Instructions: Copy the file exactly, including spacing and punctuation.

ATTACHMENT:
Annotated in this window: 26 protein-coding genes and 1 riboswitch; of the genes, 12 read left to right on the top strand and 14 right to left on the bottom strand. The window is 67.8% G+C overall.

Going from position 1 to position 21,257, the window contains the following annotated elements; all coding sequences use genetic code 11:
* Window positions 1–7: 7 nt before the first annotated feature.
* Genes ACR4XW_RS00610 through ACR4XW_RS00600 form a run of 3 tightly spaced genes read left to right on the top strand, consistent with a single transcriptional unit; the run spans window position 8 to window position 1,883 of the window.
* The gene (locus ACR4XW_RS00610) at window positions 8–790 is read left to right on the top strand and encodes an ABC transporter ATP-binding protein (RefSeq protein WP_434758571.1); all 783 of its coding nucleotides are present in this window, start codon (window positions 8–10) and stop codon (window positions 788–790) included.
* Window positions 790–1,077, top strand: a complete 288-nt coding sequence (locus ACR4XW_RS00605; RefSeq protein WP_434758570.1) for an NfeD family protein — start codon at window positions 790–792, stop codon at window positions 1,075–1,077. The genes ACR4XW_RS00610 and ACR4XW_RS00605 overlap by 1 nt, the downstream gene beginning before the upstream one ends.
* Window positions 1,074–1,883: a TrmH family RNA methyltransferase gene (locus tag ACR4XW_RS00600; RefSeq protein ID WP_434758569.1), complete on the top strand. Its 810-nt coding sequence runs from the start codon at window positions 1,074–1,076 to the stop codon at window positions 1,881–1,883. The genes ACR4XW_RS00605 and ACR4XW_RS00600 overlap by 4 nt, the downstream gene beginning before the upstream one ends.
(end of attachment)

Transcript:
Annotated in this window: 26 protein-coding genes and 1 riboswitch; of the genes, 12 read left to right on the top strand and 14 right to left on the bottom strand. The window is 67.8% G+C overall.

Going from position 1 to position 21,257, the window contains the following annotated elements; all coding sequences use genetic code 11:
* Window positions 1–7: 7 nt before the first annotated feature.
* Genes ACR4XW_RS00610 through ACR4XW_RS00600 form a run of 3 tightly spaced genes read left to right on the top strand, consistent with a single transcriptional unit; the run spans window position 8 to window position 1,883 of the window.
* The gene (locus ACR4XW_RS00610) at window positions 8–790 is read left to right on the top strand and encodes an ABC transporter ATP-binding protein (RefSeq protein WP_434758571.1); all 783 of its coding nucleotides are present in this window, start codon (window positions 8–10) and stop codon (window positions 788–790) included.
* Window positions 790–1,077, top strand: a complete 288-nt coding sequence (locus ACR4XW_RS00605; RefSeq protein WP_434758570.1) for an NfeD family protein — start codon at window positions 790–792, stop codon at window positions 1,075–1,077. The genes ACR4XW_RS00610 and ACR4XW_RS00605 overlap by 1 nt, the downstream gene beginning before the upstream one ends.
* Window positions 1,074–1,883: a TrmH family RNA methyltransferase gene (locus tag ACR4XW_RS00600; RefSeq protein ID WP_434758569.1), complete on the top strand. Its 810-nt coding sequence runs from the start codon at window positions 1,074–1,076 to the stop codon at window positions 1,881–1,883. The genes ACR4XW_RS00605 and ACR4XW_RS00600 overlap by 4 nt, the downstream gene beginning before the upstream one ends.